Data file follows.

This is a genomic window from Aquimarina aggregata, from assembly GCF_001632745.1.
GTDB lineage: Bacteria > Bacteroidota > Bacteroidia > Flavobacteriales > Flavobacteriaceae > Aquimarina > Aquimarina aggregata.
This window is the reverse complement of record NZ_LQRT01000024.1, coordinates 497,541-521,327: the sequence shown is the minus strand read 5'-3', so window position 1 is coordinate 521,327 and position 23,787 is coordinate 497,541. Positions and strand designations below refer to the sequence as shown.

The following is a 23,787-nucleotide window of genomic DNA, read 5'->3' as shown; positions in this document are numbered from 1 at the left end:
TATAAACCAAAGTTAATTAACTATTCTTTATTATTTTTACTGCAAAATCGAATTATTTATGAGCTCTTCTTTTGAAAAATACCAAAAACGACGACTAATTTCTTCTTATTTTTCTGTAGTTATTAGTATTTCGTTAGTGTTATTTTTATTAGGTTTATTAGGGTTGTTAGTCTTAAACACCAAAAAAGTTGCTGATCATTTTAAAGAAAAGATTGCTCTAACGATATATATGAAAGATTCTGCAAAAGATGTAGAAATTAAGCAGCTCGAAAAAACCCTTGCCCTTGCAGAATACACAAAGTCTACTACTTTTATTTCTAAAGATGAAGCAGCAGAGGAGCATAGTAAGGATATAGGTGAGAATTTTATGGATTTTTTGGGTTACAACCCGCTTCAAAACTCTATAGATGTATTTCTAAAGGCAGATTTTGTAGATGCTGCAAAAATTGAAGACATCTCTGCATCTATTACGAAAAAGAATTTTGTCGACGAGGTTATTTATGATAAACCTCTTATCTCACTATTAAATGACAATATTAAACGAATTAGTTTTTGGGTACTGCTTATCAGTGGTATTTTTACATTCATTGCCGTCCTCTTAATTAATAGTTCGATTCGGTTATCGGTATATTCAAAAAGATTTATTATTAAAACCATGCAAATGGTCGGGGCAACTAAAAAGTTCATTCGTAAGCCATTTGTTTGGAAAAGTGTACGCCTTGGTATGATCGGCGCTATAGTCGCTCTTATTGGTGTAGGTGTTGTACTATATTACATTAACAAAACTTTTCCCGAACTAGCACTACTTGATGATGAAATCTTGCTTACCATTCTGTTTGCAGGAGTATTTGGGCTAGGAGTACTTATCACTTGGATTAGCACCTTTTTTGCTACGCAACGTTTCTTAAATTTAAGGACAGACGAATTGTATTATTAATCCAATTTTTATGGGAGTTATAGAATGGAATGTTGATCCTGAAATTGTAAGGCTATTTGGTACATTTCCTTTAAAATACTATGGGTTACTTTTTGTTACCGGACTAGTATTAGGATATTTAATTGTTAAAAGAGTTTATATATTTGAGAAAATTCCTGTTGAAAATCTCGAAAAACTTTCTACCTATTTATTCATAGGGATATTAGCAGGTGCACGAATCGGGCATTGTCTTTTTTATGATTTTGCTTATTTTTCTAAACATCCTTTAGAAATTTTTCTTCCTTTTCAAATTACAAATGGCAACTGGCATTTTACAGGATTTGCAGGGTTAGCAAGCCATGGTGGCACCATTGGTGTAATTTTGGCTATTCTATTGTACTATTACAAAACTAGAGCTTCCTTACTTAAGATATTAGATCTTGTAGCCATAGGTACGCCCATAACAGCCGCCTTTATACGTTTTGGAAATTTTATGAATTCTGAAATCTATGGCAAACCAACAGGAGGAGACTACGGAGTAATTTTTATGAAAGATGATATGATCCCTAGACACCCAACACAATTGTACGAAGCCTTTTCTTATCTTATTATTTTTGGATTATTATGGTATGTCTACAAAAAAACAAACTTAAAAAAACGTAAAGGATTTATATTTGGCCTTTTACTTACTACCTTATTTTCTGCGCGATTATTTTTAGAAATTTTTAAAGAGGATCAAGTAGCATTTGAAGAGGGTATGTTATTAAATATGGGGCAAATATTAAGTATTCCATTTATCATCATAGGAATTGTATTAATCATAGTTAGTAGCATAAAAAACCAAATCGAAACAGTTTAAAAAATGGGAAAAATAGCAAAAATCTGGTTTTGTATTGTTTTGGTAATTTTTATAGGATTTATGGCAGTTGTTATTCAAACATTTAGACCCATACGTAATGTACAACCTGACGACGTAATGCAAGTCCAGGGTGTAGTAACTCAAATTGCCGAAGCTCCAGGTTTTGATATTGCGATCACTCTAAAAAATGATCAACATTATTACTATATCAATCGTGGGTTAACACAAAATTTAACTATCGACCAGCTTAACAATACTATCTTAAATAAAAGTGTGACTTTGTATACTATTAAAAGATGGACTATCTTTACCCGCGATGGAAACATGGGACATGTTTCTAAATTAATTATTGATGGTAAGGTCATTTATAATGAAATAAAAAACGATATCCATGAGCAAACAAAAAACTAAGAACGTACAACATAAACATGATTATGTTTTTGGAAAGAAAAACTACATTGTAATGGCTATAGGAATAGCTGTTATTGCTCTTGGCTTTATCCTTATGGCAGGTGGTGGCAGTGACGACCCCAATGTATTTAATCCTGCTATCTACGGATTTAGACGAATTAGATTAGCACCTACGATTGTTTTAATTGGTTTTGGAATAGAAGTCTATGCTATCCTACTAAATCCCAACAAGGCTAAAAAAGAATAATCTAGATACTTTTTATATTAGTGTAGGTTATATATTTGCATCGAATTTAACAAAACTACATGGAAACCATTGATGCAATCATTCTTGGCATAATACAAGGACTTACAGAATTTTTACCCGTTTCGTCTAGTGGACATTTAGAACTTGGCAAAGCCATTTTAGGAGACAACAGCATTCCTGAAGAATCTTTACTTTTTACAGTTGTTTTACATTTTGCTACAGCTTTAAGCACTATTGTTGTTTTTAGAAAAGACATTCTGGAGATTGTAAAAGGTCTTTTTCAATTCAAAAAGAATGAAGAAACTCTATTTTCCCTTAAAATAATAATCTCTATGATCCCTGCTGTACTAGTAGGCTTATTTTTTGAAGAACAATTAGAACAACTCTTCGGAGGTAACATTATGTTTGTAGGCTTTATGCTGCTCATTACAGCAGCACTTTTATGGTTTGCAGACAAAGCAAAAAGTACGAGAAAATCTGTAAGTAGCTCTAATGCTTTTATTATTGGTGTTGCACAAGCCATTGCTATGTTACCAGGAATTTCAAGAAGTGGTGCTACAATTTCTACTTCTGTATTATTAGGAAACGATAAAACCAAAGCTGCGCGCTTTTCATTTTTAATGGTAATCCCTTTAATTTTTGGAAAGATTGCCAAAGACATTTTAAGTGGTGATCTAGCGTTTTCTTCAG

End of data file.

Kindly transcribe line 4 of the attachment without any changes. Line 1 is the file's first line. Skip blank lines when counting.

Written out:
The following is a 23,787-nucleotide window of genomic DNA, read 5'->3' as shown; positions in this document are numbered from 1 at the left end: